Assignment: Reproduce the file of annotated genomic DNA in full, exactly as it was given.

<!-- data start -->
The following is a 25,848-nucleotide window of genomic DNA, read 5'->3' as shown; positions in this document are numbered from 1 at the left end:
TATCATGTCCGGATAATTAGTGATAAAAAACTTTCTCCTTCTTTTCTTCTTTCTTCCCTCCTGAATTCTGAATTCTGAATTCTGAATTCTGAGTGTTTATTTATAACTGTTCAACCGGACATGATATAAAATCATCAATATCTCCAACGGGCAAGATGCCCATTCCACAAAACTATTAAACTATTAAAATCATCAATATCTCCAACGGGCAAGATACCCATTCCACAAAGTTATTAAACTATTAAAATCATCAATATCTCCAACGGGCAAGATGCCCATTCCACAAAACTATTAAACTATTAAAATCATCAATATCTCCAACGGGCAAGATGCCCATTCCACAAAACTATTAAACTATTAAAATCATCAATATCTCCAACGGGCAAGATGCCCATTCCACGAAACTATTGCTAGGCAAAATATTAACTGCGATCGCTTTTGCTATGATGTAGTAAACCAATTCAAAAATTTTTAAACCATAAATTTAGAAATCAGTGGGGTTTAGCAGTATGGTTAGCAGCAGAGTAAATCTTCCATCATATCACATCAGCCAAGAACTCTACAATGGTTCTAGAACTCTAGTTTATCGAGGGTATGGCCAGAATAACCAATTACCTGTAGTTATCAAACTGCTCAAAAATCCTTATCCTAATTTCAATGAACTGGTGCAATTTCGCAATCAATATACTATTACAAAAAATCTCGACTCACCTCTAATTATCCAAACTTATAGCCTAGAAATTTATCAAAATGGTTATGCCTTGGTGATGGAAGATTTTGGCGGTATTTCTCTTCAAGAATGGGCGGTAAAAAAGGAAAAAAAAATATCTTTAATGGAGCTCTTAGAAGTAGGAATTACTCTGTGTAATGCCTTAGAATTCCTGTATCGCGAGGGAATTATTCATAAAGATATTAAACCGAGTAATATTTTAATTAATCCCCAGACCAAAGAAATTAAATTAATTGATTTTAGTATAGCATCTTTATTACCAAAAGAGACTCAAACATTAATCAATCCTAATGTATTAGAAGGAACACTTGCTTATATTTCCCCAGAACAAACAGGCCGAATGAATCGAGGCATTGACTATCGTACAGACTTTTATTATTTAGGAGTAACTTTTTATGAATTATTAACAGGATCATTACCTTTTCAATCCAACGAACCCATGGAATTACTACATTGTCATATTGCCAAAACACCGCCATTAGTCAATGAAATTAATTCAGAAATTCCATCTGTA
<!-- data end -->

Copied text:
The following is a 25,848-nucleotide window of genomic DNA, read 5'->3' as shown; positions in this document are numbered from 1 at the left end:
TATCATGTCCGGATAATTAGTGATAAAAAACTTTCTCCTTCTTTTCTTCTTTCTTCCCTCCTGAATTCTGAATTCTGAATTCTGAATTCTGAGTGTTTATTTATAACTGTTCAACCGGACATGATATAAAATCATCAATATCTCCAACGGGCAAGATGCCCATTCCACAAAACTATTAAACTATTAAAATCATCAATATCTCCAACGGGCAAGATACCCATTCCACAAAGTTATTAAACTATTAAAATCATCAATATCTCCAACGGGCAAGATGCCCATTCCACAAAACTATTAAACTATTAAAATCATCAATATCTCCAACGGGCAAGATGCCCATTCCACAAAACTATTAAACTATTAAAATCATCAATATCTCCAACGGGCAAGATGCCCATTCCACGAAACTATTGCTAGGCAAAATATTAACTGCGATCGCTTTTGCTATGATGTAGTAAACCAATTCAAAAATTTTTAAACCATAAATTTAGAAATCAGTGGGGTTTAGCAGTATGGTTAGCAGCAGAGTAAATCTTCCATCATATCACATCAGCCAAGAACTCTACAATGGTTCTAGAACTCTAGTTTATCGAGGGTATGGCCAGAATAACCAATTACCTGTAGTTATCAAACTGCTCAAAAATCCTTATCCTAATTTCAATGAACTGGTGCAATTTCGCAATCAATATACTATTACAAAAAATCTCGACTCACCTCTAATTATCCAAACTTATAGCCTAGAAATTTATCAAAATGGTTATGCCTTGGTGATGGAAGATTTTGGCGGTATTTCTCTTCAAGAATGGGCGGTAAAAAAGGAAAAAAAAATATCTTTAATGGAGCTCTTAGAAGTAGGAATTACTCTGTGTAATGCCTTAGAATTCCTGTATCGCGAGGGAATTATTCATAAAGATATTAAACCGAGTAATATTTTAATTAATCCCCAGACCAAAGAAATTAAATTAATTGATTTTAGTATAGCATCTTTATTACCAAAAGAGACTCAAACATTAATCAATCCTAATGTATTAGAAGGAACACTTGCTTATATTTCCCCAGAACAAACAGGCCGAATGAATCGAGGCATTGACTATCGTACAGACTTTTATTATTTAGGAGTAACTTTTTATGAATTATTAACAGGATCATTACCTTTTCAATCCAACGAACCCATGGAATTACTACATTGTCATATTGCCAAAACACCGCCATTAGTCAATGAAATTAATTCAGAAATTCCATCTGTA